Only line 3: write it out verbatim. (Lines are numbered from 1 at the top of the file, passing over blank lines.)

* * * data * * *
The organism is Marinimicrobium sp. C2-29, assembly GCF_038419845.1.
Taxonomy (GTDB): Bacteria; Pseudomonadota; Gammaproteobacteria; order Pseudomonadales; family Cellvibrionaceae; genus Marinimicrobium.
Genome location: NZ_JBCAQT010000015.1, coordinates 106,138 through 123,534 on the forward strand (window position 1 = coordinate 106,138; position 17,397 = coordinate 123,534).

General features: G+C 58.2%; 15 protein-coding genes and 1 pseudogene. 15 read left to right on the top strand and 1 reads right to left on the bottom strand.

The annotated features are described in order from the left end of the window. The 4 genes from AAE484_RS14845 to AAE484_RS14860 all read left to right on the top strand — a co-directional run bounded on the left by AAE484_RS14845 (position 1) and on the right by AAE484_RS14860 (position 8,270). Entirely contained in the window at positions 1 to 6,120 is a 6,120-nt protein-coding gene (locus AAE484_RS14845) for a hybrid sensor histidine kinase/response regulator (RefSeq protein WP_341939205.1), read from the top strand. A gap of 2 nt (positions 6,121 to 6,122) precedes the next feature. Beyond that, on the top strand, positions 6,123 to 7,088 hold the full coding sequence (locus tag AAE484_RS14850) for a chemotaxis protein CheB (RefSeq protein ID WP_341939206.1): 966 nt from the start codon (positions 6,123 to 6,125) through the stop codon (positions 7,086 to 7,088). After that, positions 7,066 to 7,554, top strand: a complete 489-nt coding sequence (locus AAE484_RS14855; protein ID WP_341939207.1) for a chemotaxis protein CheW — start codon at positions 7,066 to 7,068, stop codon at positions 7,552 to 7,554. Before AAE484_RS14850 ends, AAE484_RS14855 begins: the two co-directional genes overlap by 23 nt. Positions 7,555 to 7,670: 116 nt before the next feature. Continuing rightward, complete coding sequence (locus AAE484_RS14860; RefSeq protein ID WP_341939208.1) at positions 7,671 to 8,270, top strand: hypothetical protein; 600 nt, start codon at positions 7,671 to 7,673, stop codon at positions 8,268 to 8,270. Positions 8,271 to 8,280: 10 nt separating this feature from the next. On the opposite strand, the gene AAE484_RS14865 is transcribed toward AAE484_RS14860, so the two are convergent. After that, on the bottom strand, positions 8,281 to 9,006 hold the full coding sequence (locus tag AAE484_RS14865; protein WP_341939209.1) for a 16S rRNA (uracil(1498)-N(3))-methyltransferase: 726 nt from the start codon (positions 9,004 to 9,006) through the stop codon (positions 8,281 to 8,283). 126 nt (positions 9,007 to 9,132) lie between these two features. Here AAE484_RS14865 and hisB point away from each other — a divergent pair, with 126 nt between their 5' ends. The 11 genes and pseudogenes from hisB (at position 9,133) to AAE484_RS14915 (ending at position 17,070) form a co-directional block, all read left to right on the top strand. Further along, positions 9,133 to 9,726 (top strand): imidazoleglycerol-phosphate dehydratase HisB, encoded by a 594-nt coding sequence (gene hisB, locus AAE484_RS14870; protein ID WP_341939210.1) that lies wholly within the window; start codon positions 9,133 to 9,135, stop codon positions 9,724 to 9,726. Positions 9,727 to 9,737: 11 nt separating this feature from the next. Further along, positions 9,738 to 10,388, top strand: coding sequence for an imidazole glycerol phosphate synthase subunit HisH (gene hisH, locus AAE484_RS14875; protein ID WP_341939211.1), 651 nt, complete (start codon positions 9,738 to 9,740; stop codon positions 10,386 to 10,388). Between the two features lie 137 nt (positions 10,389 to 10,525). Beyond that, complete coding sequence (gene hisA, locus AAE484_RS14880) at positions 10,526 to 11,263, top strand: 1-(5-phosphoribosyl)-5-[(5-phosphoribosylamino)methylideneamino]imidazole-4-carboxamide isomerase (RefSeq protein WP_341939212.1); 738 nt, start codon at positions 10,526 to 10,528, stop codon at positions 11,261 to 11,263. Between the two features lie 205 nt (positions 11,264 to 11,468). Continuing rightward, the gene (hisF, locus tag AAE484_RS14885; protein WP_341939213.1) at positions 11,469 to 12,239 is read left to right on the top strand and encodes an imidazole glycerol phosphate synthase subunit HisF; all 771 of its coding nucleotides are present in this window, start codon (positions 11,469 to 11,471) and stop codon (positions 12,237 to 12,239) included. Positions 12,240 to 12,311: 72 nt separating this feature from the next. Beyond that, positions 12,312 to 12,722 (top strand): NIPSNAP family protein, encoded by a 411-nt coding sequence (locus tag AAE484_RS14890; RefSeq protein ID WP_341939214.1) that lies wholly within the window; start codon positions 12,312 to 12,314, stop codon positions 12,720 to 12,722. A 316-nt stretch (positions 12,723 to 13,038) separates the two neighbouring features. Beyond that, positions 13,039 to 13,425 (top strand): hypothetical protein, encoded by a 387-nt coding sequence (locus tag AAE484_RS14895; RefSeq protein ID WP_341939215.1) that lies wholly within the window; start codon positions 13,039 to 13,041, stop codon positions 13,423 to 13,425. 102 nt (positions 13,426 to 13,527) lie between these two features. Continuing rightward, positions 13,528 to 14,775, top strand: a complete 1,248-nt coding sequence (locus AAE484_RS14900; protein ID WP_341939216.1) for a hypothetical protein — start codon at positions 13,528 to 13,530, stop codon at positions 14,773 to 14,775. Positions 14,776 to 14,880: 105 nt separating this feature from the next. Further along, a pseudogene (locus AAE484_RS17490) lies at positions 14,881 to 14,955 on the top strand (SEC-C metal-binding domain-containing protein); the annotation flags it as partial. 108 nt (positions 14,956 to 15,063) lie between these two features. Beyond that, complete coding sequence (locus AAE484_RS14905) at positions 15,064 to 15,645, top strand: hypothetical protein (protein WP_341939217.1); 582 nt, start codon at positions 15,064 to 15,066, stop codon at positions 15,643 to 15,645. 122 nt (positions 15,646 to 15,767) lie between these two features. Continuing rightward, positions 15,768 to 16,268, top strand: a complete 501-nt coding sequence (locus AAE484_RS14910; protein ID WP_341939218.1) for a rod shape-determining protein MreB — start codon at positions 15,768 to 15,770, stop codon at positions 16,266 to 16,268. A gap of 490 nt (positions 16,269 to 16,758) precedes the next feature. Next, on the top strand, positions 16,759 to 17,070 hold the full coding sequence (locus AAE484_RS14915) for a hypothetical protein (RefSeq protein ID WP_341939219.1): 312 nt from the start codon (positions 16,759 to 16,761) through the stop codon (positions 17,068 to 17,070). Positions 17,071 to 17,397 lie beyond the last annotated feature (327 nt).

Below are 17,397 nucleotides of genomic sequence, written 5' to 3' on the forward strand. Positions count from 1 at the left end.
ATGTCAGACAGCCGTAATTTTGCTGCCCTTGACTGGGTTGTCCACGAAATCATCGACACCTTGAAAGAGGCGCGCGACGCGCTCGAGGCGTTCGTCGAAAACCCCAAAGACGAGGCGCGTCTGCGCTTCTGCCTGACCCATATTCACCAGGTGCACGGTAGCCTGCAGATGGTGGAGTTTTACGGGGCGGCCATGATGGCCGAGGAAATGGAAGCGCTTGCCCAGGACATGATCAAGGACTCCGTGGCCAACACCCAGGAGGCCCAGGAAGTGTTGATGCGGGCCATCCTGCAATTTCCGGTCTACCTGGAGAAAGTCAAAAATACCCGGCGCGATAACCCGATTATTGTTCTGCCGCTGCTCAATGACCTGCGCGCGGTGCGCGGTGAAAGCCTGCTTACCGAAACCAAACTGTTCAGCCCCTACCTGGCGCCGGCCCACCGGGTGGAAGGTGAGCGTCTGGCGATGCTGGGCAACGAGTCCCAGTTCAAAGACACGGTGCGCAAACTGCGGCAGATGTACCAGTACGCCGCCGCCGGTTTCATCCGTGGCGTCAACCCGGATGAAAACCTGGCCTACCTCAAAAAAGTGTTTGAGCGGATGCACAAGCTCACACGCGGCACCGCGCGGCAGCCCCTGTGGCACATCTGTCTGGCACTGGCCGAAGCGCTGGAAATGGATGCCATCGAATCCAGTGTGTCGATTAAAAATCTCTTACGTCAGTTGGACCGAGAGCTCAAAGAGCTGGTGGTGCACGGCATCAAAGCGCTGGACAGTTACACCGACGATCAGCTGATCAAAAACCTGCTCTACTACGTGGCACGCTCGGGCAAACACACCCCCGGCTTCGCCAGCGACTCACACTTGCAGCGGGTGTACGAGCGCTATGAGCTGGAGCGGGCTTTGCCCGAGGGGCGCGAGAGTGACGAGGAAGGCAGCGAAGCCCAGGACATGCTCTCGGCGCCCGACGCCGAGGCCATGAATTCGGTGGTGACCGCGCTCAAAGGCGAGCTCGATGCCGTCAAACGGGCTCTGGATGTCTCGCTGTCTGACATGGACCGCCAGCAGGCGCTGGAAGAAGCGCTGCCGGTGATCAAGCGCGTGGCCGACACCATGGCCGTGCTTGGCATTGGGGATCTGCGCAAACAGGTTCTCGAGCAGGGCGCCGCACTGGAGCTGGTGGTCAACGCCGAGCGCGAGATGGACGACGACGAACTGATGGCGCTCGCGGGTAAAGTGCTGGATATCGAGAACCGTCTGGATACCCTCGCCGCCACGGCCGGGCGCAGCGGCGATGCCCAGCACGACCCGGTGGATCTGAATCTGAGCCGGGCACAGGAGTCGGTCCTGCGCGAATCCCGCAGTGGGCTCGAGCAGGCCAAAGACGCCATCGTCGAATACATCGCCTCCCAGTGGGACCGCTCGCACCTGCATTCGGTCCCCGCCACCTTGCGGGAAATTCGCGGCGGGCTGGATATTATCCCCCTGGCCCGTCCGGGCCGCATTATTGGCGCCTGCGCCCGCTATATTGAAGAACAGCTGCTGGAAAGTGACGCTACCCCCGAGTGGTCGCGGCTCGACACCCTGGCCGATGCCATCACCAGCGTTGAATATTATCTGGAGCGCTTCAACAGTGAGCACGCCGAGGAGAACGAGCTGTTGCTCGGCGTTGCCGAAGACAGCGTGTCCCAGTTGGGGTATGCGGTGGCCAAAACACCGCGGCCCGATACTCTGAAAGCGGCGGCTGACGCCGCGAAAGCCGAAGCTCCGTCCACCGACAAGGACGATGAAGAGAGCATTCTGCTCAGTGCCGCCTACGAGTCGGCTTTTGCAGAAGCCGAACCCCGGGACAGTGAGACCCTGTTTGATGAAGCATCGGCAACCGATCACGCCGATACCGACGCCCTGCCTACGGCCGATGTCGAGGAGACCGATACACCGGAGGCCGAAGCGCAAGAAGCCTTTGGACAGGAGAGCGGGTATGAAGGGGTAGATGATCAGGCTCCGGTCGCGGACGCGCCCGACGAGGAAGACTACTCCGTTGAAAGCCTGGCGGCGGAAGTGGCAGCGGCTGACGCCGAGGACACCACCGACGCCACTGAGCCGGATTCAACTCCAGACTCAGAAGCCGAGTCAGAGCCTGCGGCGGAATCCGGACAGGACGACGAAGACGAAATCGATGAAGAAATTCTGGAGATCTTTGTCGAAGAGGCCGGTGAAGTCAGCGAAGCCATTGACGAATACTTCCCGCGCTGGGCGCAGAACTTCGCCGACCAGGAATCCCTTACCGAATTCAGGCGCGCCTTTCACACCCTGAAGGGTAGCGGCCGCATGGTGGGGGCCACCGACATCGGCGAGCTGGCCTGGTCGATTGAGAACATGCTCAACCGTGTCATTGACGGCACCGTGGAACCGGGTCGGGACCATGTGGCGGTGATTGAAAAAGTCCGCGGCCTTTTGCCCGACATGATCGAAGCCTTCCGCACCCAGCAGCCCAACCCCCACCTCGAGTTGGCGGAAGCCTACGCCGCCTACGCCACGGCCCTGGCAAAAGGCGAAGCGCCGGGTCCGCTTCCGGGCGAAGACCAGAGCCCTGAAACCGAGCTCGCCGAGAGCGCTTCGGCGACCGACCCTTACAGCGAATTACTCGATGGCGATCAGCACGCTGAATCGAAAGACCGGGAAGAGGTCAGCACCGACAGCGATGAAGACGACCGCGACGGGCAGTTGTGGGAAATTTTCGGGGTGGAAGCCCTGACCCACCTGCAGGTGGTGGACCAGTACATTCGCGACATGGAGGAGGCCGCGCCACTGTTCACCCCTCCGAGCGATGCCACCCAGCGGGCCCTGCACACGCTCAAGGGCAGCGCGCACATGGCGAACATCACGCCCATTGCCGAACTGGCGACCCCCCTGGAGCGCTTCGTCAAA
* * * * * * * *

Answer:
Genome location: NZ_JBCAQT010000015.1, coordinates 106,138 through 123,534 on the forward strand (window position 1 = coordinate 106,138; position 17,397 = coordinate 123,534).